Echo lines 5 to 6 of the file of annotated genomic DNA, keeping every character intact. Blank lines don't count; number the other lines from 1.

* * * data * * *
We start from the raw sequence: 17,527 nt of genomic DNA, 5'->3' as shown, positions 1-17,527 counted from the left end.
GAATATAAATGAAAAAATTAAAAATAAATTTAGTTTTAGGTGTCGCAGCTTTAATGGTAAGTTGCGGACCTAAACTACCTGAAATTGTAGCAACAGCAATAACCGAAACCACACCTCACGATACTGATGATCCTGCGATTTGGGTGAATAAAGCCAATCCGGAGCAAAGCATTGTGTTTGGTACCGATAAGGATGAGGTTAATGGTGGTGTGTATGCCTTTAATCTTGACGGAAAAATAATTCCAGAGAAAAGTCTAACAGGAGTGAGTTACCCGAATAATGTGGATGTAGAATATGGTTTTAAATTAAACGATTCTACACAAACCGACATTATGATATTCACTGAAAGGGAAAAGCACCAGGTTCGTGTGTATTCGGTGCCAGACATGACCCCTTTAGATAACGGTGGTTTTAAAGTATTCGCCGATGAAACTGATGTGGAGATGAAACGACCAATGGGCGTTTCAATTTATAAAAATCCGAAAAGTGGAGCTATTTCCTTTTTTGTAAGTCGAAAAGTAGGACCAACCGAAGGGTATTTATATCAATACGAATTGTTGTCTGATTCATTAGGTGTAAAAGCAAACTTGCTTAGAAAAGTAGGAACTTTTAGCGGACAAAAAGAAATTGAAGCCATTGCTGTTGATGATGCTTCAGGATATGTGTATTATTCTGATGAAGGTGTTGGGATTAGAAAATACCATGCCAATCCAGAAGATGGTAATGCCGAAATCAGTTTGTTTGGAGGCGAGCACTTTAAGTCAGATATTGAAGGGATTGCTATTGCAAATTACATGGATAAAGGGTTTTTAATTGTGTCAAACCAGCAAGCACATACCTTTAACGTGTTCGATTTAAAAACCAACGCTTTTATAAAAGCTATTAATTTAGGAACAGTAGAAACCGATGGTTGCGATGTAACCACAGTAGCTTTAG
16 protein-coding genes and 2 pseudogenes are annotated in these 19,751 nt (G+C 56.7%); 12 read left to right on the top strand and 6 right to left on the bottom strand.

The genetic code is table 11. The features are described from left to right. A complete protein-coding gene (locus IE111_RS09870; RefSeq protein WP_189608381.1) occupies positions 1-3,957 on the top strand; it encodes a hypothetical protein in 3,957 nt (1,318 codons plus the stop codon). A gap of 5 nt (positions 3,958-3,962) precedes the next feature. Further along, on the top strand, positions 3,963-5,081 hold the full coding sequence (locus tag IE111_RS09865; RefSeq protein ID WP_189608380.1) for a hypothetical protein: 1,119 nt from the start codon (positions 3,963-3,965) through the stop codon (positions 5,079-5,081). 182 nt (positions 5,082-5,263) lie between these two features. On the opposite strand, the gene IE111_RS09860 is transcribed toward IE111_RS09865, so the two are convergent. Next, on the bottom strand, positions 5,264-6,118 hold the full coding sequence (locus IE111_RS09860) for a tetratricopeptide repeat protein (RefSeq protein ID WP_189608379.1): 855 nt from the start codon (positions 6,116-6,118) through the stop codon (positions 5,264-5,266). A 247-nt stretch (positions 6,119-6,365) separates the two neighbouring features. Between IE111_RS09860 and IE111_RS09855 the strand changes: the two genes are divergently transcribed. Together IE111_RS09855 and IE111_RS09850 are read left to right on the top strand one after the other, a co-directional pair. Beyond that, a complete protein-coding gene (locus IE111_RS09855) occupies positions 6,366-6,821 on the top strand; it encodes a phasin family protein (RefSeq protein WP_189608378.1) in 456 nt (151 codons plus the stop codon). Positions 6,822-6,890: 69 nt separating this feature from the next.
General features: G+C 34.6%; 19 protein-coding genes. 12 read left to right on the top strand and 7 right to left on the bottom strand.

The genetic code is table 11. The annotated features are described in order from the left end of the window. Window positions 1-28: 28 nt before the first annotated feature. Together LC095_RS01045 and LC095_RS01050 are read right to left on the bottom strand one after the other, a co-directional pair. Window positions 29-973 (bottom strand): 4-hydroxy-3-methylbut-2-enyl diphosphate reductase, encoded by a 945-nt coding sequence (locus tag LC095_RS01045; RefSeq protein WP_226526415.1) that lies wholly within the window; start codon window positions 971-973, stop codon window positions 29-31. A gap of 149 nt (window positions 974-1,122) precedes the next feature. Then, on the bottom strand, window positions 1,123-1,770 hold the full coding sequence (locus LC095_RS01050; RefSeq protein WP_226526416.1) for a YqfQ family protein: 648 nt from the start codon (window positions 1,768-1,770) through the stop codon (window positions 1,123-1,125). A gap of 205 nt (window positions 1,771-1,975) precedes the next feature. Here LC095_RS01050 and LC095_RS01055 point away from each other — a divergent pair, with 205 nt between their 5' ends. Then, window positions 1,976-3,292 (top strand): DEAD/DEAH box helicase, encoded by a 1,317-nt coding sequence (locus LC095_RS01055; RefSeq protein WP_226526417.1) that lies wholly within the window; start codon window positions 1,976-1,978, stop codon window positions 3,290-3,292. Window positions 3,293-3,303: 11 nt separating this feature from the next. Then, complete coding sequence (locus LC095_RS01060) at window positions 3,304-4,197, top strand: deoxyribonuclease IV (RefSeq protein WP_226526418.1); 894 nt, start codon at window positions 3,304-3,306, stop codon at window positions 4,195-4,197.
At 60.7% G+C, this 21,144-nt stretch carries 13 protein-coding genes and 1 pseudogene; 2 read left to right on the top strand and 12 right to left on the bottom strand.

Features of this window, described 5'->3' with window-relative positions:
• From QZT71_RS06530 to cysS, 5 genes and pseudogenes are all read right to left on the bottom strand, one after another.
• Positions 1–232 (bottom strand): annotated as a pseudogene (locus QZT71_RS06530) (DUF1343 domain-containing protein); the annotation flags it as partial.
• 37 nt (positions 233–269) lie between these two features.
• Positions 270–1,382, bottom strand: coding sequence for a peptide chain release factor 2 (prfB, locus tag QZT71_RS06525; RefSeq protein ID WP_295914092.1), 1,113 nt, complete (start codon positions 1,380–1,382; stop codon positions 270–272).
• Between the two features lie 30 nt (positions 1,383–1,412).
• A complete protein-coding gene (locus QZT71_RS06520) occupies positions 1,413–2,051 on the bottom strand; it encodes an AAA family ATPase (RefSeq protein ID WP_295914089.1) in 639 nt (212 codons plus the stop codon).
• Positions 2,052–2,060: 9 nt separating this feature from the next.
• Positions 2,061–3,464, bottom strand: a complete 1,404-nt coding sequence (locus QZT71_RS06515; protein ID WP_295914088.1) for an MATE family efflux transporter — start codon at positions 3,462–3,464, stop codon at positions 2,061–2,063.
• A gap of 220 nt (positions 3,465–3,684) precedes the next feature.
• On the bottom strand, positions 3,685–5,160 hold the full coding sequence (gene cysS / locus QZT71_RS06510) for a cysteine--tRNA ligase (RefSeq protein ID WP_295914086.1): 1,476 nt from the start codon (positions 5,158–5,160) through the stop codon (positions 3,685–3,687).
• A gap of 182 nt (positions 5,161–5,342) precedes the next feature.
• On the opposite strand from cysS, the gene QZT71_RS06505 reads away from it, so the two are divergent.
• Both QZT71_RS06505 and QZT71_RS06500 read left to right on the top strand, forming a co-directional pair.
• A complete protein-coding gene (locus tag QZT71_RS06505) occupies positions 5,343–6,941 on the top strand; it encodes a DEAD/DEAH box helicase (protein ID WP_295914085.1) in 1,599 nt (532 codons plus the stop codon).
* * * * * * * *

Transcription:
General features: G+C 34.6%; 19 protein-coding genes. 12 read left to right on the top strand and 7 right to left on the bottom strand.

The genetic code is table 11. The annotated features are described in order from the left end of the window. Window positions 1-28: 28 nt before the first annotated feature. Together LC095_RS01045 and LC095_RS01050 are read right to left on the bottom strand one after the other, a co-directional pair. Window positions 29-973 (bottom strand): 4-hydroxy-3-methylbut-2-enyl diphosphate reductase, encoded by a 945-nt coding sequence (locus tag LC095_RS01045; RefSeq protein WP_226526415.1) that lies wholly within the window; start codon window positions 971-973, stop codon window positions 29-31. A gap of 149 nt (window positions 974-1,122) precedes the next feature. Then, on the bottom strand, window positions 1,123-1,770 hold the full coding sequence (locus LC095_RS01050; RefSeq protein WP_226526416.1) for a YqfQ family protein: 648 nt from the start codon (window positions 1,768-1,770) through the stop codon (window positions 1,123-1,125). A gap of 205 nt (window positions 1,771-1,975) precedes the next feature. Here LC095_RS01050 and LC095_RS01055 point away from each other — a divergent pair, with 205 nt between their 5' ends. Then, window positions 1,976-3,292 (top strand): DEAD/DEAH box helicase, encoded by a 1,317-nt coding sequence (locus LC095_RS01055; RefSeq protein WP_226526417.1) that lies wholly within the window; start codon window positions 1,976-1,978, stop codon window positions 3,290-3,292. Window positions 3,293-3,303: 11 nt separating this feature from the next. Then, complete coding sequence (locus LC095_RS01060) at window positions 3,304-4,197, top strand: deoxyribonuclease IV (RefSeq protein WP_226526418.1); 894 nt, start codon at window positions 3,304-3,306, stop codon at window positions 4,195-4,197.